Feeds

Satellite radar tracking sees off toothfish pirates

Actual pirates, in boats, with earrings

SANS - Survey on application security programs

The endangered Patagonian toothfish is getting a helping hand from Envisat, one of Europe's research satellites. According to the European Space Agency (ESA), a radar monitoring scheme using data from Envisat and Radarsat-1 has reduced the illegal fishing in one region by around 90 per cent.

Envisat is a polar-orbiting Earth observation satellite, launched to gather data on the atmosphere, ocean, land, and ice. Now, it is also being use to keep track of fishing vessels in the vicinity of the endangered fish, helping to keep it safe from pirate vessels.

The Patagonian toothfish, also known as Chilean seabass, was discovered 25 years ago by Antarctic researchers. Since then it has been fished almost to extinction. This is partly because it is such a long-lived fish, and takes around 10 years to mature sexually, so any over fishing has a huge impact on the population.

Restrictions have been placed on how much can be fished, but according to the BBC, some 100,000 tonnes are still taken from the sea illegally every year. ESA puts this figure at around 26,000.

Legal quotas total around 10,500 tonnes annually. But with the fish fetching as much as $1,000 each (according to the NYT), the motive for piracy is quite clear.

The project is part of France's attempt to limit illegal fishing in its territories off the coast of Réunion Island. Patagonian toothfish earns Réunion Island between €40m and €60m each year, an income the region can ill-afford to lose to piracy.

France maintains an economic exclusion zone around Réunion Island, in which only French ships are allowed to fish, but the area is too large to be effectively policed from the sea.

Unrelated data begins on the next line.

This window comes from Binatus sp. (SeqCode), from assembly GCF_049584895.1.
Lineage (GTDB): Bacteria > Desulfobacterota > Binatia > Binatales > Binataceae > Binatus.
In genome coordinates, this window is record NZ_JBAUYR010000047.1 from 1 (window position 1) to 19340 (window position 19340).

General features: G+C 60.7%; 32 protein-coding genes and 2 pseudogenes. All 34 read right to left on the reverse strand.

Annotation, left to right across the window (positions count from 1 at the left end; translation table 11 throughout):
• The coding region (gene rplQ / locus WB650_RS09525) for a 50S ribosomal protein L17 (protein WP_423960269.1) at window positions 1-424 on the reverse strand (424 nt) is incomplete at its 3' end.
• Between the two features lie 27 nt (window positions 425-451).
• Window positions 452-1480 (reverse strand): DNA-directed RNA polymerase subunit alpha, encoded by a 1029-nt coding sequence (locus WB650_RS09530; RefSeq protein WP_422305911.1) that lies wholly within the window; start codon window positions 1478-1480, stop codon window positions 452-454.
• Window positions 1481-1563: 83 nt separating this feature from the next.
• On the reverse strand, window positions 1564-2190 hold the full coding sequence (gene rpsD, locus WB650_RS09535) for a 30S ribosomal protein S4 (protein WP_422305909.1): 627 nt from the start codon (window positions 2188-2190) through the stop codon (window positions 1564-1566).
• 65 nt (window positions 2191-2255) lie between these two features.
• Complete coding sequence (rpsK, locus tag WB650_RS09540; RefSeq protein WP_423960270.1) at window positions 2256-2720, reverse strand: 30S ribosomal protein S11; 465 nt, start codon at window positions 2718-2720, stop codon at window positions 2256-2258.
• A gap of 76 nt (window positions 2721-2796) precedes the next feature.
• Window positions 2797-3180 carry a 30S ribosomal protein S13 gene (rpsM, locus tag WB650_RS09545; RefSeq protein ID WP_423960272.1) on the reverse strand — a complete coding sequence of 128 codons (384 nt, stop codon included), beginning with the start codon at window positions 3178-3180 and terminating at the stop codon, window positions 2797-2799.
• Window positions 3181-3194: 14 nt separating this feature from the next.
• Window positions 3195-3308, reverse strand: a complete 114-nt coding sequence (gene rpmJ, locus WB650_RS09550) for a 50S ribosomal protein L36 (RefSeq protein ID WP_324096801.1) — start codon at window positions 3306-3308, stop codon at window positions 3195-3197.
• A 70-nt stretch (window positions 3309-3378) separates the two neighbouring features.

Legal boats should all carry an Argos satellite transmitter, which allows them to identify themselves, and also shows their location. Envisat tracks all vessel activity in the area and this data is cross referenced with the Argos data to rule out legitimate vessels.

Any other vessels in the area can be investigated further by French marine patrols. Indeed, shortly after the system went live in 2004, French authorities intercepted a vessel, the Apache, carrying 60 tonnes of illegally fished Patagonian toothfish.

Philippe Schwab, technical director of CLS, a subsidiary of the French space agency CNES, said that the system seemed to be working well as a deterrent. He commented: "Today, illegal fishing [in this region] has almost disappeared. It seems that the unscrupulous fishermen have understood the efficiency of the system."

It is not clear whether there has been an overall reduction in piracy or whether the illegal fishing has merely moved to a less watched region. ®

Top three mobile application threats

More from The Register

next story
Red-faced LOHAN team 'fesses up in blown SPEARS fuse fiasco
Standing in the corner, big pointy 'D' hats
KILLER SPONGES menacing California coastline
Surfers are safe, crustaceans less so
LOHAN's Punch and Judy show relaunches Thursday
Weather looking good for second pop at test flights
Discovery time for 200m WONDER MATERIALS shaved from 4 MILLENNIA... to 4 years
Alloy, Alloy: Boffins in speed-classification breakthrough
Curiosity finds not-very-Australian-shaped rock on Mars
File under 'messianic pastries' and move on, people
Elon Musk's LEAKY THRUSTER gas stalls Space Station supply run
Helium seeps from Falcon 9 first stage, delays new legs for NASA robonaut
Top Secret US payload launched into space successfully
Clandestine NRO spacecraft sets off on its unknown mission
New FEMTO-MOON sighted BIRTHING from Saturn's RING
Icy 'Peggy' looks to be leaving the outer rings
Melting permafrost switches to nasty, high-gear methane release
Result? 'Way more carbon being released into the atmosphere as methane'
prev story

Whitepapers

Designing a defence for mobile apps
In this whitepaper learn the various considerations for defending mobile applications; from the mobile application architecture itself to the myriad testing technologies needed to properly assess mobile applications risk.
3 Big data security analytics techniques
Applying these Big Data security analytics techniques can help you make your business safer by detecting attacks early, before significant damage is done.
Five 3D headsets to be won!
We were so impressed by the Durovis Dive headset we’ve asked the company to give some away to Reg readers.
The benefits of software based PBX
Why you should break free from your proprietary PBX and how to leverage your existing server hardware.
Securing web applications made simple and scalable
In this whitepaper learn how automated security testing can provide a simple and scalable way to protect your web applications.